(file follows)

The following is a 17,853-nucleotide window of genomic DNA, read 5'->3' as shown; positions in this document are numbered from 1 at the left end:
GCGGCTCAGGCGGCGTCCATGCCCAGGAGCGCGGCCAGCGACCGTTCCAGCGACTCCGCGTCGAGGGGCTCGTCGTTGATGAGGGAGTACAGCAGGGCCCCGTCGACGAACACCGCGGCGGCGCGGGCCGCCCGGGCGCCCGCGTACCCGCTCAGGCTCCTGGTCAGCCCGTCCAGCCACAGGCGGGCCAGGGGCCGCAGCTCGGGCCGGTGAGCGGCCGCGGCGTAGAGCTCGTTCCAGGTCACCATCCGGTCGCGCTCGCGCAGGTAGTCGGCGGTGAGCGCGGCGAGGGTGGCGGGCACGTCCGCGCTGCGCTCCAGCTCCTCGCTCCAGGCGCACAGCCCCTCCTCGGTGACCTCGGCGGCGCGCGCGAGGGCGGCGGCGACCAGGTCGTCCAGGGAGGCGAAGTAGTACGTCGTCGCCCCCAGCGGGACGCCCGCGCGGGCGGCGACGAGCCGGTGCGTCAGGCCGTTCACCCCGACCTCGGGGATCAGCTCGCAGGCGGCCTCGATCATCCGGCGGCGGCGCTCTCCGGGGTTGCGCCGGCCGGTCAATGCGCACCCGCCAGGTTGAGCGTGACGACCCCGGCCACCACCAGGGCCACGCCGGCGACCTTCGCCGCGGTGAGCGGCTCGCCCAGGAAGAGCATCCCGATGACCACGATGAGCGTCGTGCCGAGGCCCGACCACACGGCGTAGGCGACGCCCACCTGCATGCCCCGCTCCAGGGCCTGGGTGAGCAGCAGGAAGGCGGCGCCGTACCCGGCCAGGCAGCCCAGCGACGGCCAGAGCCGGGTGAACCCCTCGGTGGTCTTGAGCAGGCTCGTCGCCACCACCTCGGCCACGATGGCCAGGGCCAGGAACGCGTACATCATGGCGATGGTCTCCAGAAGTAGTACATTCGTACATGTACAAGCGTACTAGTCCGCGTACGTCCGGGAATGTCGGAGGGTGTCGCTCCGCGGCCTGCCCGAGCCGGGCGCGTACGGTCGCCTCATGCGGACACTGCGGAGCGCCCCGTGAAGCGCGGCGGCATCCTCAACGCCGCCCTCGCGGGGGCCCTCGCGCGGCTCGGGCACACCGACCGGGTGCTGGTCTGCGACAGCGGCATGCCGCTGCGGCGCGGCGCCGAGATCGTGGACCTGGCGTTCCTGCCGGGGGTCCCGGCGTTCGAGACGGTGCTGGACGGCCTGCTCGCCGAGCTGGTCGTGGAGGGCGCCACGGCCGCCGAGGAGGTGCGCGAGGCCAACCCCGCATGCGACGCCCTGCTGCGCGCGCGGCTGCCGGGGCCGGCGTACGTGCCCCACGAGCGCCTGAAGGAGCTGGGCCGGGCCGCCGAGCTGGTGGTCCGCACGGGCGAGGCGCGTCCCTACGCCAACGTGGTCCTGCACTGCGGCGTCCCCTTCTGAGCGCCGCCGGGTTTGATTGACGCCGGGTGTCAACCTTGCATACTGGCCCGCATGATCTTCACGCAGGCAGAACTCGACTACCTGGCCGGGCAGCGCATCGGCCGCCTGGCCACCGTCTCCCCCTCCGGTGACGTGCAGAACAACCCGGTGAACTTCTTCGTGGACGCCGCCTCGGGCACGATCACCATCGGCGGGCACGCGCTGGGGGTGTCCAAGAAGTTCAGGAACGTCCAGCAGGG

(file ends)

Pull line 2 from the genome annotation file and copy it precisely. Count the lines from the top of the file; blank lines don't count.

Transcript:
GCGGCTCAGGCGGCGTCCATGCCCAGGAGCGCGGCCAGCGACCGTTCCAGCGACTCCGCGTCGAGGGGCTCGTCGTTGATGAGGGAGTACAGCAGGGCCCCGTCGACGAACACCGCGGCGGCGCGGGCCGCCCGGGCGCCCGCGTACCCGCTCAGGCTCCTGGTCAGCCCGTCCAGCCACAGGCGGGCCAGGGGCCGCAGCTCGGGCCGGTGAGCGGCCGCGGCGTAGAGCTCGTTCCAGGTCACCATCCGGTCGCGCTCGCGCAGGTAGTCGGCGGTGAGCGCGGCGAGGGTGGCGGGCACGTCCGCGCTGCGCTCCAGCTCCTCGCTCCAGGCGCACAGCCCCTCCTCGGTGACCTCGGCGGCGCGCGCGAGGGCGGCGGCGACCAGGTCGTCCAGGGAGGCGAAGTAGTACGTCGTCGCCCCCAGCGGGACGCCCGCGCGGGCGGCGACGAGCCGGTGCGTCAGGCCGTTCACCCCGACCTCGGGGATCAGCTCGCAGGCGGCCTCGATCATCCGGCGGCGGCGCTCTCCGGGGTTGCGCCGGCCGGTCAATGCGCACCCGCCAGGTTGAGCGTGACGACCCCGGCCACCACCAGGGCCACGCCGGCGACCTTCGCCGCGGTGAGCGGCTCGCCCAGGAAGAGCATCCCGATGACCACGATGAGCGTCGTGCCGAGGCCCGACCACACGGCGTAGGCGACGCCCACCTGCATGCCCCGCTCCAGGGCCTGGGTGAGCAGCAGGAAGGCGGCGCCGTACCCGGCCAGGCAGCCCAGCGACGGCCAGAGCCGGGTGAACCCCTCGGTGGTCTTGAGCAGGCTCGTCGCCACCACCTCGGCCACGATGGCCAGGGCCAGGAACGCGTACATCATGGCGATGGTCTCCAGAAGTAGTACATTCGTACATGTACAAGCGTACTAGTCCGCGTACGTCCGGGAATGTCGGAGGGTGTCGCTCCGCGGCCTGCCCGAGCCGGGCGCGTACGGTCGCCTCATGCGGACACTGCGGAGCGCCCCGTGAAGCGCGGCGGCATCCTCAACGCCGCCCTCGCGGGGGCCCTCGCGCGGCTCGGGCACACCGACCGGGTGCTGGTCTGCGACAGCGGCATGCCGCTGCGGCGCGGCGCCGAGATCGTGGACCTGGCGTTCCTGCCGGGGGTCCCGGCGTTCGAGACGGTGCTGGACGGCCTGCTCGCCGAGCTGGTCGTGGAGGGCGCCACGGCCGCCGAGGAGGTGCGCGAGGCCAACCCCGCATGCGACGCCCTGCTGCGCGCGCGGCTGCCGGGGCCGGCGTACGTGCCCCACGAGCGCCTGAAGGAGCTGGGCCGGGCCGCCGAGCTGGTGGTCCGCACGGGCGAGGCGCGTCCCTACGCCAACGTGGTCCTGCACTGCGGCGTCCCCTTCTGAGCGCCGCCGGGTTTGATTGACGCCGGGTGTCAACCTTGCATACTGGCCCGCATGATCTTCACGCAGGCAGAACTCGACTACCTGGCCGGGCAGCGCATCGGCCGCCTGGCCACCGTCTCCCCCTCCGGTGACGTGCAGAACAACCCGGTGAACTTCTTCGTGGACGCCGCCTCGGGCACGATCACCATCGGCGGGCACGCGCTGGGGGTGTCCAAGAAGTTCAGGAACGTCCAGCAGGG